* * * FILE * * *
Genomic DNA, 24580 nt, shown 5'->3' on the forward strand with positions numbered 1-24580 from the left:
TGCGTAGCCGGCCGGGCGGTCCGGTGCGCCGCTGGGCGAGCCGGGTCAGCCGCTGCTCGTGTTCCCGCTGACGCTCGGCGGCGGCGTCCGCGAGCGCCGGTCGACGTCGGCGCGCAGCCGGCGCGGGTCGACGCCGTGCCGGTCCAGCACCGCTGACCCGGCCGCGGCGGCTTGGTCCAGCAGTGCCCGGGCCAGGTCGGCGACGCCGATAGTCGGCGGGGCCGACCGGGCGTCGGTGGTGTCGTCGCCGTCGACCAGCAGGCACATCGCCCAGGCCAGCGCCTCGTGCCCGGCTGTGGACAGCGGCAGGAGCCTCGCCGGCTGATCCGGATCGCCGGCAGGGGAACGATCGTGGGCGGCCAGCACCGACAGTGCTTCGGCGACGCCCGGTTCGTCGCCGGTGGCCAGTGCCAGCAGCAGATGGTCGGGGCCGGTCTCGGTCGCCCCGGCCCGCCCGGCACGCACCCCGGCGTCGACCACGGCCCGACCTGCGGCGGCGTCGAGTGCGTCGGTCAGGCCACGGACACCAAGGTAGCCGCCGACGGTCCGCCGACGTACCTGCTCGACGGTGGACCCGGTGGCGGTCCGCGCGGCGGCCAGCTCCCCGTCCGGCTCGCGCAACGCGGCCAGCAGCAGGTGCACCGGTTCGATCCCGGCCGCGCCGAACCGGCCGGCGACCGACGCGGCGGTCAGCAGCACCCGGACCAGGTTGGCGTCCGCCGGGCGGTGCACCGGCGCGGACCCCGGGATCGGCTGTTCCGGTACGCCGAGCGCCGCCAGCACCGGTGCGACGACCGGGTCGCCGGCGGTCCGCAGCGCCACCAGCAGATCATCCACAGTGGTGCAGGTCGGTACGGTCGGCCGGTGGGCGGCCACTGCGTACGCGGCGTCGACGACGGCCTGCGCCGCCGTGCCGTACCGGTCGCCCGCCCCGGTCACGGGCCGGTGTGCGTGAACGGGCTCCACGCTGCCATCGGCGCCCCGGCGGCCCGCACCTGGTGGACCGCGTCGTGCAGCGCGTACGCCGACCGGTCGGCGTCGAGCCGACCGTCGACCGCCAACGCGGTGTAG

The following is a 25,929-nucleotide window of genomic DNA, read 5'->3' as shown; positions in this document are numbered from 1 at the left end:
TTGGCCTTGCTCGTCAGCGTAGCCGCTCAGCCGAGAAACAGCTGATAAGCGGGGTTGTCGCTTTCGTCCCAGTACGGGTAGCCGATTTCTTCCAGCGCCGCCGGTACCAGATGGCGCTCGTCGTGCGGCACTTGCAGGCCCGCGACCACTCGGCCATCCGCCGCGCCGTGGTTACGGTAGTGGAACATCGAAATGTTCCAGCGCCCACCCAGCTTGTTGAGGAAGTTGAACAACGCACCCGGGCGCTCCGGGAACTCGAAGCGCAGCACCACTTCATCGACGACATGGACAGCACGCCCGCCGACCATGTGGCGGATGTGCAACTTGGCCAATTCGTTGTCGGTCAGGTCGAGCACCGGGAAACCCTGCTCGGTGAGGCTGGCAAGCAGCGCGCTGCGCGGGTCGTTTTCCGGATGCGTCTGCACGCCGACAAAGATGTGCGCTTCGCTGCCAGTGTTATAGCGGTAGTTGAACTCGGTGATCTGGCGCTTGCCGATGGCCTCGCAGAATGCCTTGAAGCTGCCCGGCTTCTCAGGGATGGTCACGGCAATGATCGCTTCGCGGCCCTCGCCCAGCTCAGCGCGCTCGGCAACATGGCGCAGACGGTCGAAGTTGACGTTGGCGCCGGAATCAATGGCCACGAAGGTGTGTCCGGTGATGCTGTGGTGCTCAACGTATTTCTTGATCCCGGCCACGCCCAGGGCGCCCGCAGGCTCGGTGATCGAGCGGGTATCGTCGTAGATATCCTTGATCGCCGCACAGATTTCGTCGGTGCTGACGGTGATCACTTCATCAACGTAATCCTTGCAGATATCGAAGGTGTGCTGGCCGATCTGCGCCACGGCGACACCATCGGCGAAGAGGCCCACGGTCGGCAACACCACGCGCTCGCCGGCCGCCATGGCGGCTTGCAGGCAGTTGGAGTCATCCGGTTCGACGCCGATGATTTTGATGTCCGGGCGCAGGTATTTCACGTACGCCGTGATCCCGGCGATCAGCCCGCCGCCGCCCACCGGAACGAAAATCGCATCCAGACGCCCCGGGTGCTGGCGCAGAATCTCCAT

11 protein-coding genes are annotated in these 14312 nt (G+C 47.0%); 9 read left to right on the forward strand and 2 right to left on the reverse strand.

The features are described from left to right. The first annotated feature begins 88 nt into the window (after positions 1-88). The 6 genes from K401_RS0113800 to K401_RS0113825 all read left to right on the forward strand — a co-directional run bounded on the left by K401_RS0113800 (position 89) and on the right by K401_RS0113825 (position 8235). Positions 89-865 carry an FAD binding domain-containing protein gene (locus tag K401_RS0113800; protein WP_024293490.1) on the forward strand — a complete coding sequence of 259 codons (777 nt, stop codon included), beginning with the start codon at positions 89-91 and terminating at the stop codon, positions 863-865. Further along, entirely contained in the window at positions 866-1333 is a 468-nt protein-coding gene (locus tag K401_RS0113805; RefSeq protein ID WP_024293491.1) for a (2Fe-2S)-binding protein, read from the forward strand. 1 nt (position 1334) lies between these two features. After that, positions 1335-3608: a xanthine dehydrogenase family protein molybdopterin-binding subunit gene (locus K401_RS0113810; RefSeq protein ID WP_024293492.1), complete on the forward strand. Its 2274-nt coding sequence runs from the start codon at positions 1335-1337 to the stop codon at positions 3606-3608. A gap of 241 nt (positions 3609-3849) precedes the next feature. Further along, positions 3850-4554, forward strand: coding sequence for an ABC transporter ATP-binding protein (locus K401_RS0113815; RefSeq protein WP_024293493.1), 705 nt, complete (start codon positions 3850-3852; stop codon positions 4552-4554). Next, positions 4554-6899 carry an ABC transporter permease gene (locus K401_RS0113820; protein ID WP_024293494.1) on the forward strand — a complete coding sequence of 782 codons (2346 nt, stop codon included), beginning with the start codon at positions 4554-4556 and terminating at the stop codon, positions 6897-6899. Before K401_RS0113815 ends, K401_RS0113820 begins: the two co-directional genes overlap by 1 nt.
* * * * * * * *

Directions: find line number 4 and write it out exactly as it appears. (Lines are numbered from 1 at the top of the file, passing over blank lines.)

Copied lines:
TTGGCCTTGCTCGTCAGCGTAGCCGCTCAGCCGAGAAACAGCTGATAAGCGGGGTTGTCGCTTTCGTCCCAGTACGGGTAGCCGATTTCTTCCAGCGCCGCCGGTACCAGATGGCGCTCGTCGTGCGGCACTTGCAGGCCCGCGACCACTCGGCCATCCGCCGCGCCGTGGTTACGGTAGTGGAACATCGAAATGTTCCAGCGCCCACCCAGCTTGTTGAGGAAGTTGAACAACGCACCCGGGCGCTCCGGGAACTCGAAGCGCAGCACCACTTCATCGACGACATGGACAGCACGCCCGCCGACCATGTGGCGGATGTGCAACTTGGCCAATTCGTTGTCGGTCAGGTCGAGCACCGGGAAACCCTGCTCGGTGAGGCTGGCAAGCAGCGCGCTGCGCGGGTCGTTTTCCGGATGCGTCTGCACGCCGACAAAGATGTGCGCTTCGCTGCCAGTGTTATAGCGGTAGTTGAACTCGGTGATCTGGCGCTTGCCGATGGCCTCGCAGAATGCCTTGAAGCTGCCCGGCTTCTCAGGGATGGTCACGGCAATGATCGCTTCGCGGCCCTCGCCCAGCTCAGCGCGCTCGGCAACATGGCGCAGACGGTCGAAGTTGACGTTGGCGCCGGAATCAATGGCCACGAAGGTGTGTCCGGTGATGCTGTGGTGCTCAACGTATTTCTTGATCCCGGCCACGCCCAGGGCGCCCGCAGGCTCGGTGATCGAGCGGGTATCGTCGTAGATATCCTTGATCGCCGCACAGATTTCGTCGGTGCTGACGGTGATCACTTCATCAACGTAATCCTTGCAGATATCGAAGGTGTGCTGGCCGATCTGCGCCACGGCGACACCATCGGCGAAGAGGCCCACGGTCGGCAACACCACGCGCTCGCCGGCCGCCATGGCGGCTTGCAGGCAGTTGGAGTCATCCGGTTCGACGCCGATGATTTTGATGTCCGGGCGCAGGTATTTCACGTACGCCGTGATCCCGGCGATCAGCCCGCCGCCGCCCACCGGAACGAAAATCGCATCCAGACGCCCCGGGTGCTGGCGCAGAATCTCCAT